Gwenlyn Cumyn

Tell us about yourself! What do you do for a living? What are your interests? What are your pronouns/ how do you identify?

Hi! My name is Gwenlyn (she/her), I’m bi, and I work in TV and film. The list of things I do for work is annoyingly long, but I primarily act, write and produce. I LOVE what I do, and luckily it hasn’t made me sick of watching TV and movies yet, which honestly is my main hobby/personality trait. Some recent-ish fave shows of mine are Search Party, Ramy, Work In Progress, and Atlanta. My other interests include eating, non-murderous true crime (accepting any and all stories about art forgeries), reading ill-advised personal essays, and irreverent arts & culture commentaries. 

About how old were you when you came out? How was the climate you grew up in?

The year was 2004 and I was in highschool. The L Word premiered that fall and that t.A.T.u. music video was still making the rounds on MuchMusic. Gay marriage was legal in my province, but not nationwide quite yet (I live in Canada). Boys at my middle school who liked Britney or Titanic just a little too much were definitely getting thrown against lockers, and The Laramie Project was terrifying, but I went to an arts high school and that changed everything. It was the George Bush-era version of a liberal bubble, and I felt (naively) safe to come out at what was a relatively young age. My parents were and still are loving leftist-intellectuals, and I went to a cheap all-girls YMCA summer camp that was chock full of queer female role models. All in all, I was almost as excited as I was nervous to come out, so I was equal parts confused and devastated when things didn’t go according to plan. Without getting into specifics, it was the first time I discovered that the poison of bigotry can still run deep even within liberal circles, and that was a tough truth to learn. Still, I was lucky; I didn’t lose a single friend, and I was never once afraid that I would lose my home, which was a real issue for other people I knew at the time.

Did you make career choices that allowed you to feel comfortable being open about your sexuality? (Are you out or feel comfortable being out at your workplace?)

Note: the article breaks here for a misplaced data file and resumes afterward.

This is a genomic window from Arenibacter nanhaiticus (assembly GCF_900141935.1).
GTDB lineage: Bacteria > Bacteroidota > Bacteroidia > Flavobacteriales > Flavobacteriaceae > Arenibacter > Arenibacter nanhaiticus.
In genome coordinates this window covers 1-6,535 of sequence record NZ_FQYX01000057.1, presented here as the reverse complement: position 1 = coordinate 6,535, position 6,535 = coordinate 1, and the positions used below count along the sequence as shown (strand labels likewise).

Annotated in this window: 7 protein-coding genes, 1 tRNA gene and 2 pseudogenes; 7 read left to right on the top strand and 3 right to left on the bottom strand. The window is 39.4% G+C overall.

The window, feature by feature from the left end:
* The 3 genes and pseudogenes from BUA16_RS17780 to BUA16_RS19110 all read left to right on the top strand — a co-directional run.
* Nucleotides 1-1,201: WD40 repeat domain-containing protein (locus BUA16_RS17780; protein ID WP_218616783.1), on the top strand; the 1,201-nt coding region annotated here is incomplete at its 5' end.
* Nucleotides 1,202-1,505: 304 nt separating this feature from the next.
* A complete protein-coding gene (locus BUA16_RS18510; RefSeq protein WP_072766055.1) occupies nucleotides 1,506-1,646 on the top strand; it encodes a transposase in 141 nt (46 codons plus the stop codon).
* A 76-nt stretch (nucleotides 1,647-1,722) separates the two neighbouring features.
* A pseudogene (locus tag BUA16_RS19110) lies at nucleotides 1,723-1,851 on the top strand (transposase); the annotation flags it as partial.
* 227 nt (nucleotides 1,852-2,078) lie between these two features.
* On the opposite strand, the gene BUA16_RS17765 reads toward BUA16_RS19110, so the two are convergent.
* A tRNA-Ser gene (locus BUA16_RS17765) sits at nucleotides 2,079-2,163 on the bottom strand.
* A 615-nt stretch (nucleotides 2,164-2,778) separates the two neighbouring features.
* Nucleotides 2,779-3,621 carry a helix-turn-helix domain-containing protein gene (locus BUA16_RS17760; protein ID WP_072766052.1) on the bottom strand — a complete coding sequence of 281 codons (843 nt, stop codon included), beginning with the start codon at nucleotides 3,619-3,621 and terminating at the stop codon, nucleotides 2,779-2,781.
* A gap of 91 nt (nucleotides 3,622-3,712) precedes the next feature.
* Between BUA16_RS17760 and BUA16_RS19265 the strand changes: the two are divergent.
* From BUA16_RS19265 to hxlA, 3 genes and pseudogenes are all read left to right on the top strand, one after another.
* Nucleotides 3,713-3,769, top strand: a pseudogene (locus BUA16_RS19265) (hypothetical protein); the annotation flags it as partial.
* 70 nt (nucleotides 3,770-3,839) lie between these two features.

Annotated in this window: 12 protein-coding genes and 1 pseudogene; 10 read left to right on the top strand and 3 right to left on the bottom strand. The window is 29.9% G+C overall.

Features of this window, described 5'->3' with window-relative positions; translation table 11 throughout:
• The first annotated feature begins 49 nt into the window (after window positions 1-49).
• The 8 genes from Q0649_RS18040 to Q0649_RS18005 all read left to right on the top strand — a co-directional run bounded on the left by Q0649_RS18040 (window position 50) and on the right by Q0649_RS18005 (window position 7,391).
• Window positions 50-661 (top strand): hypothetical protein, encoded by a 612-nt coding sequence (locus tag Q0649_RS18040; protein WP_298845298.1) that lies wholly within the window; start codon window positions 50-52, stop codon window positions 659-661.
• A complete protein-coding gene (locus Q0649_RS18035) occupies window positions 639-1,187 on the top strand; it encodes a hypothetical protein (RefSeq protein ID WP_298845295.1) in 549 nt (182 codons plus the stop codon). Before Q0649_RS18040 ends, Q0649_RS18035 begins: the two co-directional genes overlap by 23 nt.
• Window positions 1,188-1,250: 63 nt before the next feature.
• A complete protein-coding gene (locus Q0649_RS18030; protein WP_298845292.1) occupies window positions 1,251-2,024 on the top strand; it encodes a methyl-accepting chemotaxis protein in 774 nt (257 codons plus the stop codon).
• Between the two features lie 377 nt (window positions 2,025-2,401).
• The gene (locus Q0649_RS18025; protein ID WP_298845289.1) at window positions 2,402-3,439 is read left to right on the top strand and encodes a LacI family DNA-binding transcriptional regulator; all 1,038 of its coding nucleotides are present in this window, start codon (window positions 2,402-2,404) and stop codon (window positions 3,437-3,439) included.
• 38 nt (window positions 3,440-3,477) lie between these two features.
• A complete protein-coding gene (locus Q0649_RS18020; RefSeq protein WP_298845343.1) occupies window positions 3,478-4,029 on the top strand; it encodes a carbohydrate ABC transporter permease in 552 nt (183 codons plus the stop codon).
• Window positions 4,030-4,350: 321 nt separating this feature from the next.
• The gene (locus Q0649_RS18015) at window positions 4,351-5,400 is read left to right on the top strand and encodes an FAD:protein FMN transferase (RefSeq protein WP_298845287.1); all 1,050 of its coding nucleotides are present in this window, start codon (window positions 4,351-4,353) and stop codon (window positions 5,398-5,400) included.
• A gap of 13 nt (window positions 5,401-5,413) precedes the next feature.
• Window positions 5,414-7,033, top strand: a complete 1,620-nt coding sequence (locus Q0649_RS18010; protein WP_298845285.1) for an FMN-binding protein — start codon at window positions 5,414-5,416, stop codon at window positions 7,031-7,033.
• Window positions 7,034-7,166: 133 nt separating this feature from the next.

My career and the people I work with have done more to make me feel comfortable with my sexuality than almost anything else. In 2016 I was cast as the bi character Dorothy Castlemore in the series All For One, and the response from viewers was incredible. I honestly hadn’t considered the importance of specifically bisexual representation before (just thirsty for ANY queer rep!), and the whole experience was very affirming. Not long after, I co-wrote and produced the series BARBELLE and fell deeper in with Toronto’s queer filmmaking crowd. There was a very nice man who I worked with at a bar, and when he found out I was getting involved with film work he warned me about how harsh the on-set environment could be. A real toxic competitive boy’s club. I was able to tell him not to worry, that I have the luxury (for the most part) of deciding who I get to work with, and (more importantly?), who I won’t work with. 

If you could tell your younger self something about yourself that you are proud of today, what would it be?

This doesn’t have anything to do with being queer (or does it?…), but I’m proud of the fact that it turns out I CAN write! I always thought that I just didn’t have the stories in me, and hated creative writing for the longest time. The Who’s Afraid of Virginia Woolf meets Laguna Beach play I wrote in high school still sucked, but I wish I hadn’t spent so much time believing I was just an empty-headed acting puppet.  

Have you tried to surround yourself with like-minded peers/colleagues? If so, how?

Almost exclusively. There are very few people (if any) that I work with who are not like-minded, warm, considerate humans. As a show-runner and producer, I get to have a pretty big say in who we bring on board for any given production. Being a “boss” (ew) isn’t always a comfortable position for me, but this is one of the biggest upsides. 

Who were your role models growing up? What tv shows/movies allowed you to feel seen?

Problematic as it is, Chasing Amy meant a lot to 2006 Gwen. I was stoked to watch Kissing Jessica Stein, but didn’t like it very much. I loved The L Word (another problematic fave) but I wouldn’t say I saw myself reflected in it. I had Tegan and Sara’s So Jealous album on repeat, and found Willow and Tara’s relationship vaguely inspiring/annoying, but honestly, it was the people in my life who were my biggest role models. The ultra hip queer councellors I had at that summer camp made me feel like not only was it not lame to be bi, but it was actually cool. Through them I learned that dressing/acting like Ellen Degeneres was not the only way to be a queer woman. I could be like Frida Kahlo, or Janis Joplin! (Okay, not a great role model, but you cannot argue with her cool-factor).

Complete the sentence, if I knew that teasing/nagging other people to come out of the closet before they’re ready is not cute (it’s actually harmful bullying), back when I was first figuring myself out, I would tell my younger self to STOP! Stop doing that, Gwenlyn! Everyone has their own path, and pushing people (even if it’s coming from a place of “please come out cause I have a crush on you”) isn’t okay. Listening, on the other hand, is very okay (and so is leaving anyone who puts you back in the closet. Yes, I’m talking about Kristen Stewart in Happiest Season).

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